Virtua Tennis: World Tour - Review
Sega's Virtua Tennis was actually first released in the arcades on the Dreamcast based Naomi chipset. It wasn't really until it hit the Dreamcast in a near pixel perfect port that the game earned millions of fans the world over. Sure, probably only a small percentage of those only bought the game, but its legacy lived on and its the port to Playstation 2 was met with solid sales. A couple more years on and Sumo Digital (who made Outrun 2 on XBox recently) have completed work on a Playstation Portable version of Virtua Tennis, just in time for the systems European and Australian launch. There have been some minor alterations and some additions from previous versions, but this is largely the same fantastic title we've come to love.
|Rematch of the Wimbledon final.|
Virtua Tennis: World Tour includes several game modes. As well as the Quick Match where you are thrown straight into the action the game includes Tournaments for singles or doubles matches an Exhibition Matches for some singles or doubles action. The bulk of the game, however is the World Tour where, after creating a male and female tennis player, you hit the training modes and tournaments. Some of these tournaments can only be entered when your ranking is high enough so you're going to be starting in the lower tournaments. All the court surfaces are in the game including hardcourt, clay, carpet and grass each which actually looks better in this game then on the PS2. It is possible to upgrade your player through prize money won with new clothing and equipment.
In terms of the actual gameplay Virtua Tennis: World Tour plays with a slight arcade slant, players occasionally make good shots from massive dives and can return a large number of overhead smashes while almost never hitting it outside the court. The sliding analogue stick of the PSP takes a little getting used to but it's not long before you're precisely placing that perfect serve or power shot. Indeed the game includes the usual array of shots such as overhead smashes, lobs and volleys. By pressing the select button during a match you can switch between a distant high up, or lower close-in viewpoint.
|Going for the serve.|
So what's new in this game then? Well the main change is the new roster of players. On the mens side you can select players such as Roger Federer. Andy Roddick, Lleyton Hewitt, Tim Henman, Juan Carlos Ferrero, Tommy Haas, Sebastien Grosjean and David Nalbandian. On the womens side you will be able to play as Daniela Hantuchova, Amelie Mauresmo, Nicole Vaidisova, Maria Sharapova, Lindsay Davenport, Sarah Bailey, Carolina Relandini and Venus Williams. The game also includes four all-new "Ball Games" called Blockbuster, Fruit Dash, Blocker and Balloon Smash. These really are quite a bit of fun but it's a bit suprising is that these haven't made it into the World Tour mode.
While Virtua Tennis: World Tour is brilliant in single player, the multi-player rocks with support for up to 4-players through Wifi. Although we only tested a 2-player game it was tremendous fun with little lag. Probably the only disappointment we have with the game is a lack of new options and game modes. Sure, the four Ball Games, are fun but they hardly make this a "must have" for owners of the original games. Also slightly annoying are the small pauses on the world map from one event to another. Quite often we think the game hasn't registered our directional button press and push it again only then to move two spaces in quick succession. Minor, but frustrating.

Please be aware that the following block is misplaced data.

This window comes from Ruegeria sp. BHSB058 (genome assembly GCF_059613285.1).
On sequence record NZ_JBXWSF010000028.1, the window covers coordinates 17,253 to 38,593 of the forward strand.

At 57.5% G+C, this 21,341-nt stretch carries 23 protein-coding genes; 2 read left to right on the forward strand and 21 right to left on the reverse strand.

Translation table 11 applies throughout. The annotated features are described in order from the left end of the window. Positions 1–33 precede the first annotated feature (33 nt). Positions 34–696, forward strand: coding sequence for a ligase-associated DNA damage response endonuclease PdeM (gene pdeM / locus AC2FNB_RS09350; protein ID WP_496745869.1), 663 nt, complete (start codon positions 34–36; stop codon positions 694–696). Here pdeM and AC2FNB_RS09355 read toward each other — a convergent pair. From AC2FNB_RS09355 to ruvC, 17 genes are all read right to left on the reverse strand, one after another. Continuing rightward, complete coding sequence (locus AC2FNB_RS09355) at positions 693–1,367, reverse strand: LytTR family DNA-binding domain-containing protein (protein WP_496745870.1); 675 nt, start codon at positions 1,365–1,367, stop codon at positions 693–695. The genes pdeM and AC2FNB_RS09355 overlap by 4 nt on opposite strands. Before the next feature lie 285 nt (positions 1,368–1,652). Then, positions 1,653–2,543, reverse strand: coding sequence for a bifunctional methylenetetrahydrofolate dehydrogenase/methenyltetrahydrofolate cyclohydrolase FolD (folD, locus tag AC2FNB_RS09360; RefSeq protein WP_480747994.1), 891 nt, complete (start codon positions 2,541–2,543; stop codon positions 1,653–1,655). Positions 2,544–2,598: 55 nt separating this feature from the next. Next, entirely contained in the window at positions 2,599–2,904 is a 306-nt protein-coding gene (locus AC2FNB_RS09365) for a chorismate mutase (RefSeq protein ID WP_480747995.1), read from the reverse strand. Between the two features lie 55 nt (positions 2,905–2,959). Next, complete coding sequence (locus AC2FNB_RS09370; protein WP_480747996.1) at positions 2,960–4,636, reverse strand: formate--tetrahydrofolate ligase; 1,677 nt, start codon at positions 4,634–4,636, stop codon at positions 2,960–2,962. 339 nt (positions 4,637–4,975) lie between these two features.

|The Federer selection screen.|
Before we got our hands on the Playstation Portable we were quite worried that it would be hard to see the ball during the game. How wrong we were. The PSP's crystal clear and extremely bright screen makes it quite easy to see the ball at all times while the player animations are also superb. Unfortunately we couldn't locate our PS2 copy of the game but I'm certain the PSP version has improved visuals by way of cloud cover parting, ball boys running accross the court, and more shadows on the ball and players when under lights. Either way it looks sensational with not a single dropped frame during gameplay (except a tiny pause when the score comes up). The player models are fairly good but could still do with a little more detail and realism, especially given the game only has to render two main players.
Unfortunately the music in this game is the same as previous titles. We've never liked it and once again it's begins to grate after a short while. Fortunately the developers have included an option to set the music volume through the options. The umpire sounds good enough while the players all have different grunts and the crowd effects are also fairly good. Still, this is, as it has always been, one of the weakest aspect of the series.
|Watching the replay.|
Let me put it this way. If you have never played a Virtua Tennis title and/or don't own any of the previous games then there is absolutely no reason not to own Virtua Tennis: World Tour on PSP. If you already own the PS2 game then you'll probably want to decided how often you'll be using your PSP away from home - for most of us that will be often enough to justify the purchase. Put simply this is the best tennis title on any Sony console to date.
Review By: Dave Warner
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|GRAPHICS||Graphically impressive with fluid animations and nice looking courts.||83%|
|SOUND||While we hate the music the effects and umpire still sound solid.||70%|
|GAMEPLAY||Probably the most enjoyable tennis title of all time.||90%|
|VALUE||While there could be more it's so much fun you'll keep returning.||88%|
|OVERALL||Virtua Tennis: World Tour is one of the greatest sports games of all times. There is absolutely no reason not to own this title, unless you absoltely hate the sport - but even so, it makes a great video game. Virtually an essential purchase.||86%|